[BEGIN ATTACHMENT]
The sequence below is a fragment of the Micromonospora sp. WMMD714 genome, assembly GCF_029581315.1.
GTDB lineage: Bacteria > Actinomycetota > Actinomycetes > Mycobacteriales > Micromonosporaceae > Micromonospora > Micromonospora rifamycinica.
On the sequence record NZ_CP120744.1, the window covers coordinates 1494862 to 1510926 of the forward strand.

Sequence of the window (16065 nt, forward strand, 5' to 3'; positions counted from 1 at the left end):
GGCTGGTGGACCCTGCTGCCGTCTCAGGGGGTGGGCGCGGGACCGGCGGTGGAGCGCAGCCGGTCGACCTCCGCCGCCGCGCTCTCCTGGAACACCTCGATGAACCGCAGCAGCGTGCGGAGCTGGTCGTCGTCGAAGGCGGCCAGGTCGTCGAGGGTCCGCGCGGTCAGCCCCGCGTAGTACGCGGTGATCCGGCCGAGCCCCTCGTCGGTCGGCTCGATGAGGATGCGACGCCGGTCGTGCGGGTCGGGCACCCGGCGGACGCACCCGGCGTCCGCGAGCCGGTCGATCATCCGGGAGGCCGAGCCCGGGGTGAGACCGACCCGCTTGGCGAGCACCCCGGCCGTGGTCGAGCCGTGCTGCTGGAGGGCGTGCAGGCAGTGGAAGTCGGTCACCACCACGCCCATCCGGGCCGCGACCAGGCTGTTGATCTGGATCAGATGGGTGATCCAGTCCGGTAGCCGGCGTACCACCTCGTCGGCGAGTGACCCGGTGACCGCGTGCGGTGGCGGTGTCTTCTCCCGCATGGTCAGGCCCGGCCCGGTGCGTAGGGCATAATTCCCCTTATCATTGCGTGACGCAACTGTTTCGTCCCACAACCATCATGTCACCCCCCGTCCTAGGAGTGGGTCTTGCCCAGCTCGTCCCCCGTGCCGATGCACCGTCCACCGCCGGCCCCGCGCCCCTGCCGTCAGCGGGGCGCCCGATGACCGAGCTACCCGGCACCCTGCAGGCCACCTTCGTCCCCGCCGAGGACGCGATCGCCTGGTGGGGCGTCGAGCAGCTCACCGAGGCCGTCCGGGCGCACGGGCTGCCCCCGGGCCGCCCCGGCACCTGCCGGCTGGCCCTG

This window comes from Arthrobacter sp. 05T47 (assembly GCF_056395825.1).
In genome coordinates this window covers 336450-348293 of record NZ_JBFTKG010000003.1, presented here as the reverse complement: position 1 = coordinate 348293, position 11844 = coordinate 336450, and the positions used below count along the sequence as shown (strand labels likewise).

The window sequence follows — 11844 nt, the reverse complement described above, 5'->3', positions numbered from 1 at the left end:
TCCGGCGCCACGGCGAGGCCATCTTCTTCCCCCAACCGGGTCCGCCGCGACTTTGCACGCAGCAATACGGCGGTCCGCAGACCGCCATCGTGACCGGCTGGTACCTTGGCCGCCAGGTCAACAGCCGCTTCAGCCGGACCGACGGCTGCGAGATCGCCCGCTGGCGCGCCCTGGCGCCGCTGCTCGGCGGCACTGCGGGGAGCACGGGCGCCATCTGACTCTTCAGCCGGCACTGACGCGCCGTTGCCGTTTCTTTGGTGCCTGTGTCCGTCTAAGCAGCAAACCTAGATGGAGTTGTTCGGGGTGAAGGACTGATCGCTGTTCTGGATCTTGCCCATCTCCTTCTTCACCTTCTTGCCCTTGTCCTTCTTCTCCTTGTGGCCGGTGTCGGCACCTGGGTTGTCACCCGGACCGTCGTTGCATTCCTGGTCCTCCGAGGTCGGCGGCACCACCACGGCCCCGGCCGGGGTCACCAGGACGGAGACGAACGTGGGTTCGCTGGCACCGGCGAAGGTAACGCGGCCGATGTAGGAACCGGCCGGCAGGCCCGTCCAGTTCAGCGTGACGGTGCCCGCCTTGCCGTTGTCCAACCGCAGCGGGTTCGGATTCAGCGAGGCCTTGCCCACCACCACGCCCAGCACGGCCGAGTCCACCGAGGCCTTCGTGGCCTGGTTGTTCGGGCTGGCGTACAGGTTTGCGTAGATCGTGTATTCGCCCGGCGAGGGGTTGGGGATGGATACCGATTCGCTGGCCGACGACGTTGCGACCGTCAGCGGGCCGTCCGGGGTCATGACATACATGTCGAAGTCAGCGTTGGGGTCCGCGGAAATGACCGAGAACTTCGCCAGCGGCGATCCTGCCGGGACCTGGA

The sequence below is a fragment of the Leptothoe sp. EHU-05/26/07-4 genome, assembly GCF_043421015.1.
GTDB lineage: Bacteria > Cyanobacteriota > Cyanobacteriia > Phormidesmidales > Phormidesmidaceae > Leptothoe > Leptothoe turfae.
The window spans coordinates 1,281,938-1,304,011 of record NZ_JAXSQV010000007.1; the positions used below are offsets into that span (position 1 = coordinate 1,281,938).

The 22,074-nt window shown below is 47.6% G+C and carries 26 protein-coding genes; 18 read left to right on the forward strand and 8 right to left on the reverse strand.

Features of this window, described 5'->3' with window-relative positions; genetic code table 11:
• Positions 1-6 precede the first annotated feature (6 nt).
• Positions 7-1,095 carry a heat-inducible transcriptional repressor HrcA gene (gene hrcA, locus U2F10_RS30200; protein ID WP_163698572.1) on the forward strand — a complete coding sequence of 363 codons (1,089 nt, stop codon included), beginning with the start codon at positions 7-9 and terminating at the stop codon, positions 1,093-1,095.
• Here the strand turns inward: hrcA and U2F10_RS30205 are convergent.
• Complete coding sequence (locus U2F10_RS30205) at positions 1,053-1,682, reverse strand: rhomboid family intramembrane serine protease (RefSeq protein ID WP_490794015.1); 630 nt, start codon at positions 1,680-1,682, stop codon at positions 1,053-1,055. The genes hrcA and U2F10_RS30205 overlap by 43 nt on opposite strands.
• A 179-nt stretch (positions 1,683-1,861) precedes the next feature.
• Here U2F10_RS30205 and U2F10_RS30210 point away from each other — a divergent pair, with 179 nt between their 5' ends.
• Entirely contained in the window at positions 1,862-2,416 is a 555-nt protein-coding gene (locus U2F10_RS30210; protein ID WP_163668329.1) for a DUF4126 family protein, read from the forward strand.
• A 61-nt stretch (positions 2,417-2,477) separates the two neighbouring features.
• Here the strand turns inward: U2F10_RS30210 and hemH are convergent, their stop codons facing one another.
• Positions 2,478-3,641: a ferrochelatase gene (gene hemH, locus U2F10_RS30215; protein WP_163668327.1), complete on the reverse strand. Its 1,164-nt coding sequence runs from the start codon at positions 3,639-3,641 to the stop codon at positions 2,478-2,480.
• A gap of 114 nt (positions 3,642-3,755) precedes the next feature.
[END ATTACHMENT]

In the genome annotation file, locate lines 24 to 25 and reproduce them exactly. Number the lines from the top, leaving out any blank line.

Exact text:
• Positions 2,478-3,641: a ferrochelatase gene (gene hemH, locus U2F10_RS30215; protein WP_163668327.1), complete on the reverse strand. Its 1,164-nt coding sequence runs from the start codon at positions 3,639-3,641 to the stop codon at positions 2,478-2,480.
• A gap of 114 nt (positions 3,642-3,755) precedes the next feature.